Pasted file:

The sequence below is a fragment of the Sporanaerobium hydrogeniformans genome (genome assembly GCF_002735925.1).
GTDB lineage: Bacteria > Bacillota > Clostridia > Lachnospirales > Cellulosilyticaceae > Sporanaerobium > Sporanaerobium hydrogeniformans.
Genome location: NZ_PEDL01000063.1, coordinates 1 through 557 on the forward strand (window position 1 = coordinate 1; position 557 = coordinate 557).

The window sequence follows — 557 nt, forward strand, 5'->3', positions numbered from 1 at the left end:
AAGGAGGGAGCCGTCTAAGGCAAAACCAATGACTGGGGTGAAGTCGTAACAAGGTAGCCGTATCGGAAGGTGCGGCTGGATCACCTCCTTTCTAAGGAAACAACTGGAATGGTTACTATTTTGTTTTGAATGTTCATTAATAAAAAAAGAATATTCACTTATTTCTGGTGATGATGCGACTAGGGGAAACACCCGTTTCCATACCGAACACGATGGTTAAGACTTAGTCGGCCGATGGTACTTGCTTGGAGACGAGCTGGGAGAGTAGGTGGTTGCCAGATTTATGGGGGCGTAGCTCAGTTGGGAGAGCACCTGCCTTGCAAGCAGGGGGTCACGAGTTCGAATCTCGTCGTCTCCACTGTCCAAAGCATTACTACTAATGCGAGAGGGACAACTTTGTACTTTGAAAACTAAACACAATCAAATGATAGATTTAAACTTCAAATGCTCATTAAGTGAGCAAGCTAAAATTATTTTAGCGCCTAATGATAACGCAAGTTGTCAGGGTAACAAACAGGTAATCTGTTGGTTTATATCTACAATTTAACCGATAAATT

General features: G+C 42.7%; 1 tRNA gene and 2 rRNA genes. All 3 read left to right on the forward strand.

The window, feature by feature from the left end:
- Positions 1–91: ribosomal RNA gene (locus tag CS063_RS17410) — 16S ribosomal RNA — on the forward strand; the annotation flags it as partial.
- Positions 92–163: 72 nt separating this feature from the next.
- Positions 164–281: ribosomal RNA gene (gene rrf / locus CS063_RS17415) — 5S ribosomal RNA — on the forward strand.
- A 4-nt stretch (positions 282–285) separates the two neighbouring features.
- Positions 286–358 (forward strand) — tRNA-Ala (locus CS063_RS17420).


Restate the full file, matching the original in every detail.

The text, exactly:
The sequence below is a fragment of the Sporanaerobium hydrogeniformans genome (genome assembly GCF_002735925.1).
GTDB lineage: Bacteria > Bacillota > Clostridia > Lachnospirales > Cellulosilyticaceae > Sporanaerobium > Sporanaerobium hydrogeniformans.
Genome location: NZ_PEDL01000063.1, coordinates 1 through 557 on the forward strand (window position 1 = coordinate 1; position 557 = coordinate 557).

The window sequence follows — 557 nt, forward strand, 5'->3', positions numbered from 1 at the left end:
AAGGAGGGAGCCGTCTAAGGCAAAACCAATGACTGGGGTGAAGTCGTAACAAGGTAGCCGTATCGGAAGGTGCGGCTGGATCACCTCCTTTCTAAGGAAACAACTGGAATGGTTACTATTTTGTTTTGAATGTTCATTAATAAAAAAAGAATATTCACTTATTTCTGGTGATGATGCGACTAGGGGAAACACCCGTTTCCATACCGAACACGATGGTTAAGACTTAGTCGGCCGATGGTACTTGCTTGGAGACGAGCTGGGAGAGTAGGTGGTTGCCAGATTTATGGGGGCGTAGCTCAGTTGGGAGAGCACCTGCCTTGCAAGCAGGGGGTCACGAGTTCGAATCTCGTCGTCTCCACTGTCCAAAGCATTACTACTAATGCGAGAGGGACAACTTTGTACTTTGAAAACTAAACACAATCAAATGATAGATTTAAACTTCAAATGCTCATTAAGTGAGCAAGCTAAAATTATTTTAGCGCCTAATGATAACGCAAGTTGTCAGGGTAACAAACAGGTAATCTGTTGGTTTATATCTACAATTTAACCGATAAATT

General features: G+C 42.7%; 1 tRNA gene and 2 rRNA genes. All 3 read left to right on the forward strand.

The window, feature by feature from the left end:
- Positions 1–91: ribosomal RNA gene (locus tag CS063_RS17410) — 16S ribosomal RNA — on the forward strand; the annotation flags it as partial.
- Positions 92–163: 72 nt separating this feature from the next.
- Positions 164–281: ribosomal RNA gene (gene rrf / locus CS063_RS17415) — 5S ribosomal RNA — on the forward strand.
- A 4-nt stretch (positions 282–285) separates the two neighbouring features.
- Positions 286–358 (forward strand) — tRNA-Ala (locus CS063_RS17420).